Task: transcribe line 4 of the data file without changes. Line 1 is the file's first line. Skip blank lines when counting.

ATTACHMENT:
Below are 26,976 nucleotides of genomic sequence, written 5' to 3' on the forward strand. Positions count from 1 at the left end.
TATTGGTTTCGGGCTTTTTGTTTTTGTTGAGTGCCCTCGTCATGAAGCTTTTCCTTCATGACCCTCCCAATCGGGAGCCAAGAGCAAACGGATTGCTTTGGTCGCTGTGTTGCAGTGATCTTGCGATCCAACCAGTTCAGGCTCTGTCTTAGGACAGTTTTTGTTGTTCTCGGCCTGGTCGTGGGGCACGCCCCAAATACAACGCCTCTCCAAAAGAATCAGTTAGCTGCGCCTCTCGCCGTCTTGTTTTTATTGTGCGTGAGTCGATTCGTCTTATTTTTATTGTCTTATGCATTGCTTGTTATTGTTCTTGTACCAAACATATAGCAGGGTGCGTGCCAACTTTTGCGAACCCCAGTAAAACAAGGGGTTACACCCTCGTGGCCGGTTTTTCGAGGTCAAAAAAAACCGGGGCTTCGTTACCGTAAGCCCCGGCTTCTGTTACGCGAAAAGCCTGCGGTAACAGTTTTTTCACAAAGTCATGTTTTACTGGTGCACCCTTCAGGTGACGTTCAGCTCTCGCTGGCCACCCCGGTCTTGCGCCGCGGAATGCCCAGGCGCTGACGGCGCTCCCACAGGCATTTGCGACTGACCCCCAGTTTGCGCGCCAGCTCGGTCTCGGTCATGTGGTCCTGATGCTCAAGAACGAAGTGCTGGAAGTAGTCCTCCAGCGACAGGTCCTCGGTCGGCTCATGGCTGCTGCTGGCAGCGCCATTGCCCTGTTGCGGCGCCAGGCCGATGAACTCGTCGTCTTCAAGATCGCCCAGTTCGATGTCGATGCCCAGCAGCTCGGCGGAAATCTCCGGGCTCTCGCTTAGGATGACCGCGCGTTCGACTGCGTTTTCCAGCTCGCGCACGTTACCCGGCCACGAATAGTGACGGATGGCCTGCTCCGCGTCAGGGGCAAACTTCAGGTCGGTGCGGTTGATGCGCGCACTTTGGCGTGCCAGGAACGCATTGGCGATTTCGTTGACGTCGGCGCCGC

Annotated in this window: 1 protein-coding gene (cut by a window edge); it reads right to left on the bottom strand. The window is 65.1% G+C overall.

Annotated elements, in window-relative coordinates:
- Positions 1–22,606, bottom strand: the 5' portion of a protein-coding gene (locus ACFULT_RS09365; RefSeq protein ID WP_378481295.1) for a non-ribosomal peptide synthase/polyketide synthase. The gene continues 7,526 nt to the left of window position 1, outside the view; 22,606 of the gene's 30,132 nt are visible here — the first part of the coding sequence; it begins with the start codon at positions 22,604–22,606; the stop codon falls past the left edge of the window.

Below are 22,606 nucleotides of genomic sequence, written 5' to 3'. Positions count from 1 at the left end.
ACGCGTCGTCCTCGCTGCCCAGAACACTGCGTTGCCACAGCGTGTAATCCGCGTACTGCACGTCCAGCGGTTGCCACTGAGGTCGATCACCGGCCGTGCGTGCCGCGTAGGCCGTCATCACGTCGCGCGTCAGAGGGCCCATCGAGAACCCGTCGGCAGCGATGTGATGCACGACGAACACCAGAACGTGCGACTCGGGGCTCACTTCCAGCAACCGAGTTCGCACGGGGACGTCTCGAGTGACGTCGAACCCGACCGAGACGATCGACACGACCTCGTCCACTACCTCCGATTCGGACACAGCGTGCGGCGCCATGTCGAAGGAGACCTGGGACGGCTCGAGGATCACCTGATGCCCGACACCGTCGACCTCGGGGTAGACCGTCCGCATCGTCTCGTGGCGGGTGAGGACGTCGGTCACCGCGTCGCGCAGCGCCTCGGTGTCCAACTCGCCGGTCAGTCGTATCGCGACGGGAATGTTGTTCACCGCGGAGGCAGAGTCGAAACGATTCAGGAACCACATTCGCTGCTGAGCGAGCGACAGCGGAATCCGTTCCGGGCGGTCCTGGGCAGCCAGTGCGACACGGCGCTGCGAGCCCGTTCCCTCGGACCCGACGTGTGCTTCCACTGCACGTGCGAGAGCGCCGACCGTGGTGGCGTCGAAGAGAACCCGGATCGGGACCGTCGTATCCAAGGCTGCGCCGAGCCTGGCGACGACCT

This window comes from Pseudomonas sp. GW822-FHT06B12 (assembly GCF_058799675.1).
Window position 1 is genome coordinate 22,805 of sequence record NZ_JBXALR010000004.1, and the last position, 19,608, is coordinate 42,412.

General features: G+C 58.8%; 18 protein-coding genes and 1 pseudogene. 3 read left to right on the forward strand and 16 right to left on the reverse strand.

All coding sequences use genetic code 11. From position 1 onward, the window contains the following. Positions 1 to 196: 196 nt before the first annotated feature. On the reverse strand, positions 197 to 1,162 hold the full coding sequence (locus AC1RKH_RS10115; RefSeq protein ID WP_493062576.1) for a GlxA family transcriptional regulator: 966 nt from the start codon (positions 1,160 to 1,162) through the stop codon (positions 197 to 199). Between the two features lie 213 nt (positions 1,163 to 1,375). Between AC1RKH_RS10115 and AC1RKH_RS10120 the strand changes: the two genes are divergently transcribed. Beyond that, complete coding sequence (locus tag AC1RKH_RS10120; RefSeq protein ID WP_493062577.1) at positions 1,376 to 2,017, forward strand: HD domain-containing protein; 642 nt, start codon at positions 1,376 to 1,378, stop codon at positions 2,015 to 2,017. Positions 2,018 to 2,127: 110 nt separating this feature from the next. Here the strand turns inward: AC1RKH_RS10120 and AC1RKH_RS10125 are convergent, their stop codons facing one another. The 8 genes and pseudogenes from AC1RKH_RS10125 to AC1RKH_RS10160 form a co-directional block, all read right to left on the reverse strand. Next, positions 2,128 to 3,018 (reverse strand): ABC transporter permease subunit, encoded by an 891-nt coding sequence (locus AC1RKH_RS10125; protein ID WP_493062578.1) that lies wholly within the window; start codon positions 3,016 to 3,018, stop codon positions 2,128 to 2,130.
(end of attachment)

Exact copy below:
Annotated elements, in window-relative coordinates: